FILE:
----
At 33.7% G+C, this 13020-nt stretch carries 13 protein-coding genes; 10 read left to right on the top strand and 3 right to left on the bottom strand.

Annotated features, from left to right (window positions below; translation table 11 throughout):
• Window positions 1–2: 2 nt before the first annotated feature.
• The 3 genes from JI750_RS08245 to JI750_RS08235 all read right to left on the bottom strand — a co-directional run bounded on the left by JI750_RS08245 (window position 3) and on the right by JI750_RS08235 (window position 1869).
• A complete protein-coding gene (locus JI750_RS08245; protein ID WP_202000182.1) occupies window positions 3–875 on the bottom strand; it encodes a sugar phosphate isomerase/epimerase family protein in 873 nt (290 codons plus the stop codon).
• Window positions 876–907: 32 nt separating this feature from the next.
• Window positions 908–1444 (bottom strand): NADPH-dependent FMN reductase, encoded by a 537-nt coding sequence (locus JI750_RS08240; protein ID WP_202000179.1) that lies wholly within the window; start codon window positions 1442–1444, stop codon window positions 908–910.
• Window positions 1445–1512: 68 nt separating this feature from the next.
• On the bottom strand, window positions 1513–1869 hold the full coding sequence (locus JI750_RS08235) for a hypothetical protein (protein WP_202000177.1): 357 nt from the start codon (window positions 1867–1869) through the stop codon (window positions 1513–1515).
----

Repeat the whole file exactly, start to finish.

At 33.7% G+C, this 13020-nt stretch carries 13 protein-coding genes; 10 read left to right on the top strand and 3 right to left on the bottom strand.

Annotated features, from left to right (window positions below; translation table 11 throughout):
• Window positions 1–2: 2 nt before the first annotated feature.
• The 3 genes from JI750_RS08245 to JI750_RS08235 all read right to left on the bottom strand — a co-directional run bounded on the left by JI750_RS08245 (window position 3) and on the right by JI750_RS08235 (window position 1869).
• A complete protein-coding gene (locus JI750_RS08245; protein ID WP_202000182.1) occupies window positions 3–875 on the bottom strand; it encodes a sugar phosphate isomerase/epimerase family protein in 873 nt (290 codons plus the stop codon).
• Window positions 876–907: 32 nt separating this feature from the next.
• Window positions 908–1444 (bottom strand): NADPH-dependent FMN reductase, encoded by a 537-nt coding sequence (locus JI750_RS08240; protein ID WP_202000179.1) that lies wholly within the window; start codon window positions 1442–1444, stop codon window positions 908–910.
• Window positions 1445–1512: 68 nt separating this feature from the next.
• On the bottom strand, window positions 1513–1869 hold the full coding sequence (locus JI750_RS08235) for a hypothetical protein (protein WP_202000177.1): 357 nt from the start codon (window positions 1867–1869) through the stop codon (window positions 1513–1515).